The new National Cybersecurity Strategy released last week calls for intensified federal regulation on IT providers, while presumably shifting regulatory focus away from technology users (we will see what the regulatory agencies and the SEC has to say about that last part).
The strategy asserts “regulation can level the playing field enabling healthy competition without sacrificing operational resilience,” but doesn’t explain how the strategy would accomplish that – or even what exactly they mean by “leveling the playing field.”
The glass half-full interpretation of the regulations proposed in the new strategy is that the regulatory model – i.e., what “regulation means or how it is carried out –itself will be altered.
To its credit the strategy states “our strategic environment requires modern nimble regulatory frameworks for cybersecurity tailored for each sectors risk profile harmonized to reduce duplication, complementary to public and private collaboration and cognizant of the cost of implementation.”
If the strategy actually fulfills that promise and creates a streamlined regulatory process that realistically factors in and accounts for the costs of the regulations this could be a watershed moment in the necessary industry-government partnership. Industry is not opposed so much to government mandates, what is unworkable are unfunded, redundant, and ineffective mandates.
Unfunded, redundant, and ineffective is an accurate description of current cybersecurity regulation. If that model is to be replicated and intensified the strategy itself will be not only unhelpful but counterproductive.
As we have indicated in previous posts government regulation of cyber issues has been going on for nearly two decades and, despite these regulations the problem only continues to get worse. In our previous post we laid out the empirical evidence that the current form of cyber regulation does not work and there are good reasons why it doesn’t.
Traditional regulation is based on the independent agency model, which was initiated with the Interstate Commerce Commission (ICC) in the 1880’s to deal with the hot technology of the time: railroads. This model essentially calls for elected officials, such as Congress, to set broad policy parameters. An expert agency would then implement these policies by adopting specific standards or compliance requirements.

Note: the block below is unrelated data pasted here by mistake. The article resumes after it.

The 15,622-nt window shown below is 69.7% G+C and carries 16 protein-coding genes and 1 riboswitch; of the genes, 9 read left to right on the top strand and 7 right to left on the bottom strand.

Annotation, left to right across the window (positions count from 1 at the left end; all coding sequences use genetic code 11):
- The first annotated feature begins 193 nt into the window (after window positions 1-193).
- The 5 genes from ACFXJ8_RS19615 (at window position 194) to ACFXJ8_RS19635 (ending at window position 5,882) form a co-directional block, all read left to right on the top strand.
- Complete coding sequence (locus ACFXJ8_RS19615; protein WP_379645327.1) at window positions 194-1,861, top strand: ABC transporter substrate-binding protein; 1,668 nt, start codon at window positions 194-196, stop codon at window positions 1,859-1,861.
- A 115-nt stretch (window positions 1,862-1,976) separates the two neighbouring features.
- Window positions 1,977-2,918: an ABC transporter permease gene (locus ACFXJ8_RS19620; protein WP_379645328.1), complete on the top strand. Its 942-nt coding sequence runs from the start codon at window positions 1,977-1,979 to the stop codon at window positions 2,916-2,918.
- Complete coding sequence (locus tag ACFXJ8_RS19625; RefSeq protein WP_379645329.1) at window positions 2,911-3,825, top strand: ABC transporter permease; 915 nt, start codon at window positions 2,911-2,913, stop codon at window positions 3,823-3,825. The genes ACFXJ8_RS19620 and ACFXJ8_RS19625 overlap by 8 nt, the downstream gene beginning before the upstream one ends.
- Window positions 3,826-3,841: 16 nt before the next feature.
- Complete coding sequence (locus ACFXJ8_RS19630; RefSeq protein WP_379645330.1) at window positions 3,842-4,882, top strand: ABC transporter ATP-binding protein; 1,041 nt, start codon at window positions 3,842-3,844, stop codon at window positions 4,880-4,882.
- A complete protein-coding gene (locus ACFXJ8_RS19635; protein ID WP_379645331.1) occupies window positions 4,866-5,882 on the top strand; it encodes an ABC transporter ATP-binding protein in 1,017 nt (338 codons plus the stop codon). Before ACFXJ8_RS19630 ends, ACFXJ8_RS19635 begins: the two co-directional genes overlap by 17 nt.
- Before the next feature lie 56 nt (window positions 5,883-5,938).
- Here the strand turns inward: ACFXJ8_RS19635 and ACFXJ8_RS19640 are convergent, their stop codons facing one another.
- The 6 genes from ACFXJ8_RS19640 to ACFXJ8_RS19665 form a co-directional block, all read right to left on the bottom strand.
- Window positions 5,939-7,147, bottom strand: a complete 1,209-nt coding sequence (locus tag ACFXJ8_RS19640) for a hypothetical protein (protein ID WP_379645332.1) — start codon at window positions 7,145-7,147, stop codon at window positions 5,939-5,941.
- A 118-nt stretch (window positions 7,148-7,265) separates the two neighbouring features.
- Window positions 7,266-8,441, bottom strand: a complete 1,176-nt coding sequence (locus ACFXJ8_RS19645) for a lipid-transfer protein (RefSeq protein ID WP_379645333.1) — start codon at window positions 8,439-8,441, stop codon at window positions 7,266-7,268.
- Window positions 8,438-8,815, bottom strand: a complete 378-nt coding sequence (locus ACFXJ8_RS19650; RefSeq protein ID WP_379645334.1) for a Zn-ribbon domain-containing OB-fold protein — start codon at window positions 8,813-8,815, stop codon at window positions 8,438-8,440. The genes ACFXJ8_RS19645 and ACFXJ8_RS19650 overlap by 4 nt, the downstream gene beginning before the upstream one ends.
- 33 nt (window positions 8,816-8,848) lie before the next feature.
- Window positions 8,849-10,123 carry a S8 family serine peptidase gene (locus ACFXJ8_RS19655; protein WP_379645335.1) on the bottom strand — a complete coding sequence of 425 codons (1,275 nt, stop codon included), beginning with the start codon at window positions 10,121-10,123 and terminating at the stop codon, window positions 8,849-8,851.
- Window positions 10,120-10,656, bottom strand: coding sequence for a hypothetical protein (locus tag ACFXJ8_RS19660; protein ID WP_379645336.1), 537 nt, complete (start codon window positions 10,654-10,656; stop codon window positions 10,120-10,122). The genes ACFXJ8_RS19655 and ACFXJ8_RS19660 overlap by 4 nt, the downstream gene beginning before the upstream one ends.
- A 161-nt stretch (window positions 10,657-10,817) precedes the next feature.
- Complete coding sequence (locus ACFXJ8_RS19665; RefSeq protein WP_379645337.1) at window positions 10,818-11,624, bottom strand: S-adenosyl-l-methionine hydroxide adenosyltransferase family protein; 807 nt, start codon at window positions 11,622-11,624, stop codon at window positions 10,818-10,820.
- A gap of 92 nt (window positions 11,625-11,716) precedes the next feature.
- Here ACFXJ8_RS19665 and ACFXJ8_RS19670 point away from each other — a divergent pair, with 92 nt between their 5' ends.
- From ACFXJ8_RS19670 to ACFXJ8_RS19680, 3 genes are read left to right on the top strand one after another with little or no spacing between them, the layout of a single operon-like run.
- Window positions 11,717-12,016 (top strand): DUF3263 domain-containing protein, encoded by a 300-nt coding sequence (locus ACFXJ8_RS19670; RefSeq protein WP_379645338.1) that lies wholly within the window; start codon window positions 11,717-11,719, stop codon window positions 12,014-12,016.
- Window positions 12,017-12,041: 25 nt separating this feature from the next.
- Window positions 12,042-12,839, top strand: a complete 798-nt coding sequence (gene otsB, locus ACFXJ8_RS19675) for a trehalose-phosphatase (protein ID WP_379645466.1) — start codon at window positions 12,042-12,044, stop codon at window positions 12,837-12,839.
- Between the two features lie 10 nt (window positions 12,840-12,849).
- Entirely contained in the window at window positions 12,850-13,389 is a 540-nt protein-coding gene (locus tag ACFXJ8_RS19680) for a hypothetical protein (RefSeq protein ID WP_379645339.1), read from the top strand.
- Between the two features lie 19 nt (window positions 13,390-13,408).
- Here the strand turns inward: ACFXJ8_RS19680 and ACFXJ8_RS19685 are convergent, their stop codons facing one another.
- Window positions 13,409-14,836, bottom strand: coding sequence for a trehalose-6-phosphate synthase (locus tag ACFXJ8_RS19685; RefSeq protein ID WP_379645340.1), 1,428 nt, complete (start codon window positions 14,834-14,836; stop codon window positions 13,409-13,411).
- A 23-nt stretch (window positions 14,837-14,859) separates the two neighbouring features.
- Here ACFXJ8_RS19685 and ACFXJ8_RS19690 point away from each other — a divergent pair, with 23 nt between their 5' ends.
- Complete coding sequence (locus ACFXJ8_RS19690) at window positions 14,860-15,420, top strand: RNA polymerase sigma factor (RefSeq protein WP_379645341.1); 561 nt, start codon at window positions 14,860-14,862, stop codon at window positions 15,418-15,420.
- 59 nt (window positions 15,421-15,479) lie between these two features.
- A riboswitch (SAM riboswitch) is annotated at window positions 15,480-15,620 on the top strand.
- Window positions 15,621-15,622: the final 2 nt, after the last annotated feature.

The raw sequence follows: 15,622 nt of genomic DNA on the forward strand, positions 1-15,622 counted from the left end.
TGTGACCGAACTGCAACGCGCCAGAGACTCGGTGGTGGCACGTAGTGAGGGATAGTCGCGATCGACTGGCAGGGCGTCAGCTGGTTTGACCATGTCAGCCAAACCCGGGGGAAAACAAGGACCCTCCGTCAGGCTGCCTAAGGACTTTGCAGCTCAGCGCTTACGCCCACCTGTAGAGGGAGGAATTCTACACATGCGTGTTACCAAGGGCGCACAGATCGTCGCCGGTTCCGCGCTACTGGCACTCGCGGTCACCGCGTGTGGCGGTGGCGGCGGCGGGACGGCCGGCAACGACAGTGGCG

To begin with, traditional compliance is essentially a backward-looking, pass-fail paradigm. Cybersecurity, on the other hand, is a forward-looking risk management issue.
In a compliance model, you typically check off boxes indicating what you have done. You have either filed your forms on time or not. You have met the mandated industry requirements or not. You are in compliance, or you are out of compliance. Pass-fail.
Cybersecurity is not pass-fail. You are not secure or insecure. Security is a continuum with incremental gradations. Entities, even within a single industry sector, may have differing security needs or face a wide spectrum of threats. As a result, a traditional check-the-box compliance system is inappropriate for the cybersecurity domain.
The new national strategy suggests that the new model of regulation will be tailored to individualized sectors. This, too, is an outdated construct. Security spending decisions, like virtually all private sector decisions are not made by “sectors.” They are made by individual companies based on their unique business plans. A more sensible new regulatory model – such as the proposal we make in Fixing American Cybersecurity would define a process each entity would be expected to go through defining their cybersecurity program as it aligns to its business plan. Organizations would be expected to self-fund security up to that empirically determined commercial level – that is their corporate responsibility.
Security above that empirically determined commercial level, which may be required for national security purposes, would be compensated by the government as national security is a governmental responsibility.
The industrial age methods are ineffective because they were designed to address fundamentally different problems from those we face in cybersecurity. The model attempts to locate a static standard that, for example, assures consumer safety whenever producers are in compliance. The key factor here is that the subject being regulated is fairly stable. However, cybersecurity is not like consumer product safety.
In cyber, the technology is constantly changing, as are the attack methods. New vulnerabilities are continuously re-surfacing or being introduced. In other words, the target state for security is always moving. Clear standards, such as those needed for automobile safety, become outdated quickly. The typical notice and comment rule-making process used for regulation by most agencies and government institutions is not equipped to handle the ever-changing cyber landscape. Transforming a proposal into an enforceable final rule can take several years, and by the time it is finalized, the initial vulnerability has evolved into something completely different.
A more flexible, entity-based, regulatory model is a better fit for the fast-paced digital age and would help define, empirically and economically, the basis for the required government industry partnership which could create a sustainably secure cyber system.
(Adapted from Fixing American Cybersecurity: Creating a Strategic Public-Private Partnership.)